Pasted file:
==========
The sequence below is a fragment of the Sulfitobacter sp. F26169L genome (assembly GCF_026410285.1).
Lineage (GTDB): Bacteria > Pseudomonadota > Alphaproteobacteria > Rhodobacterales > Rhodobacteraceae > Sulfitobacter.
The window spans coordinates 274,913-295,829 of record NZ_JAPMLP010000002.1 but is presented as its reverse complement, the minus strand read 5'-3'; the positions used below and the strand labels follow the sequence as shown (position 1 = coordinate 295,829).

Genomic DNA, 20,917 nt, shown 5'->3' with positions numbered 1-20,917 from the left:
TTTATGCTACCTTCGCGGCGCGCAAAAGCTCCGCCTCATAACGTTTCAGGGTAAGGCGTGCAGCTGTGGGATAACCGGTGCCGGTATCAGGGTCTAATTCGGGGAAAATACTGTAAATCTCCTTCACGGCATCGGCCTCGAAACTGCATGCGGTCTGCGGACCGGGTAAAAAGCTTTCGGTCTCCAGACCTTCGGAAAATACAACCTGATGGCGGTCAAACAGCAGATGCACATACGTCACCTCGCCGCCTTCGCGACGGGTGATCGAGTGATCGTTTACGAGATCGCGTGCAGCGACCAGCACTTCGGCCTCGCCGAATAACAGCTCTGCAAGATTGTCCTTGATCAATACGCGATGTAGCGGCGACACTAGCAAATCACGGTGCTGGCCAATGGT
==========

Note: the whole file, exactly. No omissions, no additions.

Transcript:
The sequence below is a fragment of the Sulfitobacter sp. F26169L genome (assembly GCF_026410285.1).
Lineage (GTDB): Bacteria > Pseudomonadota > Alphaproteobacteria > Rhodobacterales > Rhodobacteraceae > Sulfitobacter.
The window spans coordinates 274,913-295,829 of record NZ_JAPMLP010000002.1 but is presented as its reverse complement, the minus strand read 5'-3'; the positions used below and the strand labels follow the sequence as shown (position 1 = coordinate 295,829).

Genomic DNA, 20,917 nt, shown 5'->3' with positions numbered 1-20,917 from the left:
TTTATGCTACCTTCGCGGCGCGCAAAAGCTCCGCCTCATAACGTTTCAGGGTAAGGCGTGCAGCTGTGGGATAACCGGTGCCGGTATCAGGGTCTAATTCGGGGAAAATACTGTAAATCTCCTTCACGGCATCGGCCTCGAAACTGCATGCGGTCTGCGGACCGGGTAAAAAGCTTTCGGTCTCCAGACCTTCGGAAAATACAACCTGATGGCGGTCAAACAGCAGATGCACATACGTCACCTCGCCGCCTTCGCGACGGGTGATCGAGTGATCGTTTACGAGATCGCGTGCAGCGACCAGCACTTCGGCCTCGCCGAATAACAGCTCTGCAAGATTGTCCTTGATCAATACGCGATGTAGCGGCGACACTAGCAAATCACGGTGCTGGCCAATGGT